The opinion of the court was delivered by: RICARDO URBINA, District Judge
GRANTING THE DEFENDANTS' MOTION TO DISMISS
This matter comes before the court on the defendants' motion to
dismiss. The plaintiffs, owners and tenants of properties known
as the "Skyland Area," contend that legislation authorizing the
defendants, the District of Columbia ("D.C.") and the National
Capital Revitalization Corporation ("NCRC"), to exercise eminent
domain over their property is unconsitutional and that the
defendants are therefore unauthorized to take such action. The
defendants assert that they have not yet taken any property from
the plaintiffs and have filed a motion to dismiss on the grounds
that the plaintiffs' claims are not ripe. Because the court
concludes that the plaintiff's claims are not ripe, the court
lacks subject-matter jurisdiction over this case. For this
reason, the court grants the defendants' motion to dismiss. II. BACKGROUND*fn1
Beginning in 2004, D.C. enacted a series of bills pertaining to
the eminent domain power of the NCRC with regard to the Skyland
Shopping Center area in Southeast, D.C. 3d Am. Compl. ¶¶ 2-4.
This legislation authorizes the NCRC to acquire property by
eminent domain, when such action has been approved by at least
two-thirds of the D.C. Council, to assist the NCRC in achieving
revitalization goals. D.C. Official Code § 2-1219.19. On April 5,
2005, the D.C. Council approved the National Capital
Revitalization Corporation Eminent Domain Clarification and
Skyland Eminent Domain Approval Amendment Act of 2004 ("Skyland
Act"), D.C. Legisl. 15-286 (Act 15-679). With the passage of this
bill, the NCRC is authorized to exercise eminent domain power to
acquire and redevelop the Skyland Shopping Center. 3d Am. Compl.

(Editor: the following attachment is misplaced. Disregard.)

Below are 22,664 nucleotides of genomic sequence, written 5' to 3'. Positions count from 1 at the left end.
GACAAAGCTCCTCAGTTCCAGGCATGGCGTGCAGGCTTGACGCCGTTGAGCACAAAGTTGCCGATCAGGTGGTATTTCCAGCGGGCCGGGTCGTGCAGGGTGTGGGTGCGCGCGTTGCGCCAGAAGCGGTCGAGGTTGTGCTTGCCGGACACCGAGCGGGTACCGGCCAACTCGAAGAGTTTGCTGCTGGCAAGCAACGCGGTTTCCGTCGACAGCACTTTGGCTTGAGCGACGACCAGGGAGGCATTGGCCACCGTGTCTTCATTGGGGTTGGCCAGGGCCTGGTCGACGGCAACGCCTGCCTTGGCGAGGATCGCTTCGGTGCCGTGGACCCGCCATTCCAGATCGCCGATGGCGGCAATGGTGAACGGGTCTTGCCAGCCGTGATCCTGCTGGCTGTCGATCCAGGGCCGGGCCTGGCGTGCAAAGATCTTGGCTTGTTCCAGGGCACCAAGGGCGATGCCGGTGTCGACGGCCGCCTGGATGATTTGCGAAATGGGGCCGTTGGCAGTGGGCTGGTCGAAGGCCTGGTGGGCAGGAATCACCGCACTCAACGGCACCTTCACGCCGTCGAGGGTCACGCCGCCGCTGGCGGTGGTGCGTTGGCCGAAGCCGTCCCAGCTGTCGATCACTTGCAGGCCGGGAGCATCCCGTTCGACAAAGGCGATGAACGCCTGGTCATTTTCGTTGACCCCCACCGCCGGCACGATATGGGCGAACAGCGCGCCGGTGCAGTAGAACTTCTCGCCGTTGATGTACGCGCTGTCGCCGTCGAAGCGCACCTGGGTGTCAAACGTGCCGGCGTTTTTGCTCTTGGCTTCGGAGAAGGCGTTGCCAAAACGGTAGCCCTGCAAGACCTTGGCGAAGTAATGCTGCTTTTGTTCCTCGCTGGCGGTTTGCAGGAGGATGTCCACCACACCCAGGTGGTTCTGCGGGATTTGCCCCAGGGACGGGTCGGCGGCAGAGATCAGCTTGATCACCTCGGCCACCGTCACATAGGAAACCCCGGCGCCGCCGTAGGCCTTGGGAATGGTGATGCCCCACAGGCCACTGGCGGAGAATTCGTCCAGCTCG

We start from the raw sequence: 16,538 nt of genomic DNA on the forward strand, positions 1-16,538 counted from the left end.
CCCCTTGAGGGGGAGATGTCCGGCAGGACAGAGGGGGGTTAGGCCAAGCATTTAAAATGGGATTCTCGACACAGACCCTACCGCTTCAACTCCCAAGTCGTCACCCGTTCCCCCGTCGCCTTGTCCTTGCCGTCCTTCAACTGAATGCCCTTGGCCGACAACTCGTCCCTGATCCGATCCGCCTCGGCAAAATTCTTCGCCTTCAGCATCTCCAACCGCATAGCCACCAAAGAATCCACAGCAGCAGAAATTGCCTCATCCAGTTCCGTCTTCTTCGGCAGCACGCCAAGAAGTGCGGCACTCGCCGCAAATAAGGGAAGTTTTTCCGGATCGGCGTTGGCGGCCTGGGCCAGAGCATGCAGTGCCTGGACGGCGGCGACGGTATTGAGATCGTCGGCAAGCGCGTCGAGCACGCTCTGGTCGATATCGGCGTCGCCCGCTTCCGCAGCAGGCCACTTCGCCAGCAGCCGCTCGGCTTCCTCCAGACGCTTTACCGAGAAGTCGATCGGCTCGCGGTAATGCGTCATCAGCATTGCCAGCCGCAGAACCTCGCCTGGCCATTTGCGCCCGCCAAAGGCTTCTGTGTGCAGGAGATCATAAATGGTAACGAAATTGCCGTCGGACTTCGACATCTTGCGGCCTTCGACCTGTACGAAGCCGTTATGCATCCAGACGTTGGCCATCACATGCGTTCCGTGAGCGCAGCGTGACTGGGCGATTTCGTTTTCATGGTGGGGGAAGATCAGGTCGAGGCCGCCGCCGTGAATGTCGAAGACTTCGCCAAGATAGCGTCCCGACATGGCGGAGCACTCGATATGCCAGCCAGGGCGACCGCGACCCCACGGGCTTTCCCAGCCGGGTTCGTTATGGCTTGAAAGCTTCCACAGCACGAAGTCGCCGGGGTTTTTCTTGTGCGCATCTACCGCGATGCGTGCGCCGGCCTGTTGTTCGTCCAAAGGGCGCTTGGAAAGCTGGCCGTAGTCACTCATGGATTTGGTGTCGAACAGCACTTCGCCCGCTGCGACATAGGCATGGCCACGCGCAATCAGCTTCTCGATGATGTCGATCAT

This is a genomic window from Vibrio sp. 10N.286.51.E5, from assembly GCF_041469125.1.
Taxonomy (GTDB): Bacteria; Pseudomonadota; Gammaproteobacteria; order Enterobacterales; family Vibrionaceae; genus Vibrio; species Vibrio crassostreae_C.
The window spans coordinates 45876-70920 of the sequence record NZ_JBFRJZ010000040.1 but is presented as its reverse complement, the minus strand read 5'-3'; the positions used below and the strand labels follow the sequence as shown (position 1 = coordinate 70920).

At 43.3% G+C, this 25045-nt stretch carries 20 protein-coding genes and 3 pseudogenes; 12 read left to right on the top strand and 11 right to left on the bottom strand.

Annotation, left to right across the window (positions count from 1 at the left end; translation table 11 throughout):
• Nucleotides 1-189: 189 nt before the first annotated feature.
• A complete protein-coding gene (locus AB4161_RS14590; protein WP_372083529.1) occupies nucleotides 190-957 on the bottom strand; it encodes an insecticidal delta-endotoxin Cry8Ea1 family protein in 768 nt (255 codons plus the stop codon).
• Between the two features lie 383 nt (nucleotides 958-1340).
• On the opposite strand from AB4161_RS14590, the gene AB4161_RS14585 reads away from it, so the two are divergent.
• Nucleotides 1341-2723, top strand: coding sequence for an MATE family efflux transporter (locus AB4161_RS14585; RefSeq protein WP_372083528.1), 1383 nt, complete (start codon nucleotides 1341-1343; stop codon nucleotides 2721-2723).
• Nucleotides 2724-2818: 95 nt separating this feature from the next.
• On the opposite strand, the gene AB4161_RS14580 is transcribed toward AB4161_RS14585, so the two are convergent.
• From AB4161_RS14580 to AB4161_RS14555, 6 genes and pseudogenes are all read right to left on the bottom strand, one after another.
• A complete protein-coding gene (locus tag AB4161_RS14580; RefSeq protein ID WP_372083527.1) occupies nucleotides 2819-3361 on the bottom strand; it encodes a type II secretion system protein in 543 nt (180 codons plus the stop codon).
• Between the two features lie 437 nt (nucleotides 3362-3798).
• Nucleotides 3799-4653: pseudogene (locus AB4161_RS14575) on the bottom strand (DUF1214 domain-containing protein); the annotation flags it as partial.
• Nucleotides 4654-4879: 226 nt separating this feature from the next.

On July 13, 2004, the plaintiffs brought suit to enjoin the
defendants from commencing eminent domain proceedings. See
generally Compl. Three amended complaints later, the plaintiffs
seek a declaratory judgment that the legislation constitutes an
unlawful taking of their property in violation of the
Fifth Amendment's takings and equal protection provisions, 3d Am.
Compl. ¶¶ 104-138, and that the D.C. Council acted beyond its
authority in passing the legislation, 3d Am. Compl. ¶¶ 139-141.
On June 15, 2005, the defendants filed a motion to dismiss the
plaintiffs' third amended complaint on the grounds that, inter
alia, the plaintiffs' claims are not ripe. Defs.' Mem. of P. &
A. in Supp. of Mot. to Dismiss 3d Am. Compl. ("Defs.' Mot. to
Dismiss") at 1-2. The defendants assert that because they have
not yet exercised eminent domain power, none of the plaintiffs' rights have been violated.
Id. The court now turns to the defendants' motion.
A. Legal Standard for a Motion to Dismiss Pursuant to Rule
Federal courts are courts of limited jurisdiction and the law
presumes that "a cause lies outside this limited jurisdiction."
Kokkonen v. Guardian Life Ins. Co. of Am., 511 U.S. 375, 377
(1994); St. Paul Mercury Indem. Co. v. Red Cab Co.,
303 U.S. 283
, 288-89 (1938); see also Gen. Motors Corp. v. Envtl. Prot.
Agency, 363 F.3d 442
, 448 (D.C. Cir. 2004) (noting that "[a]s a